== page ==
Before Guadalupe County recorded its first official case of COVID-19, the new disease spreading around the world was making its appearance known.
In the months following, county residents would see case after case, hospitalizations rise and fall, businesses closed and eventually vaccinations.
In early March, Guadalupe County officials began encouraging residents to take precautions, social distance and frequently wash hands.
Events were postponed and rescheduled, schools began extending their Spring Breaks by a week, with Alamo Community Colleges making the first move.
At the same time, nursing homes closed their doors to visitors and hospitals started to reduce visitors.
On March 19, Texas Gov. Greg Abbott signed an executive order shutting down schools, restaurants and bars.
On the following day, Guadalupe County reported its first confirmed coronavirus case. Almost three months later, county officials reported the first COVID-19 death on June 18.
As of Tuesday, Dec. 29, Guadalupe County reported a total of 6,897 confirmed COVID-19 cases — 5,543 recoveries, 1,013 probable recovered, 163 confirmed active, 130 probable active — and 48 deaths.
The Texas Department of State Health Services COVID-19 dashboard showed Guadalupe County had 102 deaths — many of which are being investigated to confirm whether they are COVID-related deaths. Guadalupe Regional Medical Center has reported to county officials that 42 county residents died in the local hospital due to the coronavirus.
The Tuesday update from DSHS showed Guadalupe County had a total of 6,866 confirmed cases, 47 deaths, 6,535 recoveries, 284 active cases, 625 probable cases, 1,099 pending investigation.
Just days before Christmas, Guadalupe Regional Medical Center received 800 doses of Moderna’s COVID-19 vaccine and begin vaccinating healthcare workers and first responders.
Guadalupe County Judge Kyle Kutscher signed a 30-day “Stay at Home” order to help contain the spread of the virus starting April 3.
The action ordered county residents to stay at home unless conducting essential business or performing essential activities, which were described in the order.
All businesses except essential businesses were required close. Some businesses were allowed to reopen a couple of weeks later at limited capacities, while others such as bars and saloons were not allowed.
In the meantime, businesses adapted and evolved in attempts to survive. Some changed their serving methods to drive-thru and curbside options. Restaurants began offering family meals and began delivery services. Some businesses like JJ’s Cafe didn’t survive the economic downturn, while new businesses such as Milly’s Ritas To Go opened up shop.
Bars like 1916 Bar and Bistro shifted gears and changed their licensing through the Texas Alcoholic Beverage Commission to serve food.
As the region is currently seeing a recent uptick in cases, the state has enacted new restrictions from the governor’s order GA-32, which reduces capacities at businesses to 50% and closes bars again.
Grocery store shelves ran bare, including ones in the toilet paper aisles, as more people were forced to stay home.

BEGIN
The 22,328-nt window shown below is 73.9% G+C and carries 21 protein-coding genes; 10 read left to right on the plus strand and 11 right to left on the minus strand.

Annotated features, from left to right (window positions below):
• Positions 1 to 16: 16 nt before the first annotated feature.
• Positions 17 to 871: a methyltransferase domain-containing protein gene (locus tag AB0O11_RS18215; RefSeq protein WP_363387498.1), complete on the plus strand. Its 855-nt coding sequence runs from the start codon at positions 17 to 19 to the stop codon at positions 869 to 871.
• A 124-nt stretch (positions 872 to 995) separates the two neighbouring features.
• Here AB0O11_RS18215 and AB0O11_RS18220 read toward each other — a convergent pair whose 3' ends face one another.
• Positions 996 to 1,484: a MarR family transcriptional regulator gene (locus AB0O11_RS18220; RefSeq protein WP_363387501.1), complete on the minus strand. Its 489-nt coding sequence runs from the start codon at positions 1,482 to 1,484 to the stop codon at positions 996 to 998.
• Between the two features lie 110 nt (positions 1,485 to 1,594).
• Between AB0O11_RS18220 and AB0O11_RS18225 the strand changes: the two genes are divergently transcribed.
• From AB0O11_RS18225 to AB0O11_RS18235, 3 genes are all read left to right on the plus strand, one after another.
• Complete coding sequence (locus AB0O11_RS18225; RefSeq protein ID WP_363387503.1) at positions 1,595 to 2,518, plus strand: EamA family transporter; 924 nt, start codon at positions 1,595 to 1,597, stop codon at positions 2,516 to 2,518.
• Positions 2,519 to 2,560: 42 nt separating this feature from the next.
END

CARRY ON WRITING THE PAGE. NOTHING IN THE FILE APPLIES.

While local officials had already encouraged the wearing of masks in local businesses, Abbott signed a mandate requiring Texans to cover their faces in efforts to control the spread of COVID-19 on July 3.
The stay at home orders along with mandates on the state and national levels saw many area residents out of work and struggling to survive.
Unemployment numbers reached high levels in Guadalupe County and across the country, but things have shifted back down to an almost normal level as residents headed back to work.
The country also saw a pair of stimulus packages to help boost the economy during this year to lend an economic hand.
The Texas National Guard was called to active duty to help run food distributions and testing sites.
With a large number of cases in the west end of the county, the first mobile testing site popped up in Schertz. More than 400 people drove through to get a free test.
School districts across the county found themselves in a predicament of educating students as campus doors closed. With area schools two months shy of finishing out the year, educators and students had to make the shift from in-classroom instruction to remote learning. And while there were a few hiccups, the transition went fairly smooth.
Spring sporting events were canceled and some fall competitions were postponed until a later start or overall sidelined.
Much like students, governing bodies also had to make the switch from in-person to virtual meetings. Guadalupe County and the city of Seguin continue to offer live virtual viewings and in-person attendance, school boards have reverted back to in-person meetings.
The appearance of the virus prompted city officials to cancel both the Fourth of July parade and fireworks show and later the Holiday Stroll Parade.
Events like the Guadalupe County Fair and the smaller fundraising activities that local organizations need to thrive and continue their mission were also postponed or canceled in an abundance of caution.